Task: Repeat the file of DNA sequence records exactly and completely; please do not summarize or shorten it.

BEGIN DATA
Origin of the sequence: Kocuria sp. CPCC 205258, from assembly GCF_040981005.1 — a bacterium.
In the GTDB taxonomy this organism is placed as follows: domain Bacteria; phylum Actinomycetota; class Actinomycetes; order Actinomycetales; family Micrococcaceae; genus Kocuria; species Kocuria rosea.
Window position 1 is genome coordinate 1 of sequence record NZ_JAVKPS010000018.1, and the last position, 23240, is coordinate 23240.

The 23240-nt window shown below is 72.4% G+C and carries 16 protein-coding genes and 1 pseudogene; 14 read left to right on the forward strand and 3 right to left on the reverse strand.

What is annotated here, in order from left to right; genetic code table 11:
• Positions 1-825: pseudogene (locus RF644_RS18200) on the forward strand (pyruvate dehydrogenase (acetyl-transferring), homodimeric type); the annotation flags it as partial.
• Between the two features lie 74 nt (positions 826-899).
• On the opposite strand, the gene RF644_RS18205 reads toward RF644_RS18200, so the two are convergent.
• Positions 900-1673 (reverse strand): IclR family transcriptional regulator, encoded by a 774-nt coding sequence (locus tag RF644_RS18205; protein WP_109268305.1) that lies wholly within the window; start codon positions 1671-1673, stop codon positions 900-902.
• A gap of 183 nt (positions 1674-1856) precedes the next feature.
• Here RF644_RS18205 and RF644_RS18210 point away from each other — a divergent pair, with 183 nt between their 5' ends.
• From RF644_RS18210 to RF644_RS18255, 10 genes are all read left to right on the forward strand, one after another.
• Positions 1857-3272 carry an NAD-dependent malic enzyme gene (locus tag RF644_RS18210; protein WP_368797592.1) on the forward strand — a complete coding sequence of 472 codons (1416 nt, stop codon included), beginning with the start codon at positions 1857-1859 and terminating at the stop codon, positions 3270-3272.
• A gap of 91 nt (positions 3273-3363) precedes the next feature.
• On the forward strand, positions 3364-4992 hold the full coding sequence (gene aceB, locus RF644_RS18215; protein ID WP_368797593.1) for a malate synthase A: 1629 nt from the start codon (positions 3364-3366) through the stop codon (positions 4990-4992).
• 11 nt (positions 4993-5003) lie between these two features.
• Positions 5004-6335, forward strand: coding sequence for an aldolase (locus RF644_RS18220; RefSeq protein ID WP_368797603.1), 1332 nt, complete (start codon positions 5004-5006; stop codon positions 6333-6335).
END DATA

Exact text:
Origin of the sequence: Kocuria sp. CPCC 205258, from assembly GCF_040981005.1 — a bacterium.
In the GTDB taxonomy this organism is placed as follows: domain Bacteria; phylum Actinomycetota; class Actinomycetes; order Actinomycetales; family Micrococcaceae; genus Kocuria; species Kocuria rosea.
Window position 1 is genome coordinate 1 of sequence record NZ_JAVKPS010000018.1, and the last position, 23240, is coordinate 23240.

The 23240-nt window shown below is 72.4% G+C and carries 16 protein-coding genes and 1 pseudogene; 14 read left to right on the forward strand and 3 right to left on the reverse strand.

What is annotated here, in order from left to right; genetic code table 11:
• Positions 1-825: pseudogene (locus RF644_RS18200) on the forward strand (pyruvate dehydrogenase (acetyl-transferring), homodimeric type); the annotation flags it as partial.
• Between the two features lie 74 nt (positions 826-899).
• On the opposite strand, the gene RF644_RS18205 reads toward RF644_RS18200, so the two are convergent.
• Positions 900-1673 (reverse strand): IclR family transcriptional regulator, encoded by a 774-nt coding sequence (locus tag RF644_RS18205; protein WP_109268305.1) that lies wholly within the window; start codon positions 1671-1673, stop codon positions 900-902.
• A gap of 183 nt (positions 1674-1856) precedes the next feature.
• Here RF644_RS18205 and RF644_RS18210 point away from each other — a divergent pair, with 183 nt between their 5' ends.
• From RF644_RS18210 to RF644_RS18255, 10 genes are all read left to right on the forward strand, one after another.
• Positions 1857-3272 carry an NAD-dependent malic enzyme gene (locus tag RF644_RS18210; protein WP_368797592.1) on the forward strand — a complete coding sequence of 472 codons (1416 nt, stop codon included), beginning with the start codon at positions 1857-1859 and terminating at the stop codon, positions 3270-3272.
• A gap of 91 nt (positions 3273-3363) precedes the next feature.
• On the forward strand, positions 3364-4992 hold the full coding sequence (gene aceB, locus RF644_RS18215; protein ID WP_368797593.1) for a malate synthase A: 1629 nt from the start codon (positions 3364-3366) through the stop codon (positions 4990-4992).
• 11 nt (positions 4993-5003) lie between these two features.
• Positions 5004-6335, forward strand: coding sequence for an aldolase (locus RF644_RS18220; RefSeq protein ID WP_368797603.1), 1332 nt, complete (start codon positions 5004-5006; stop codon positions 6333-6335).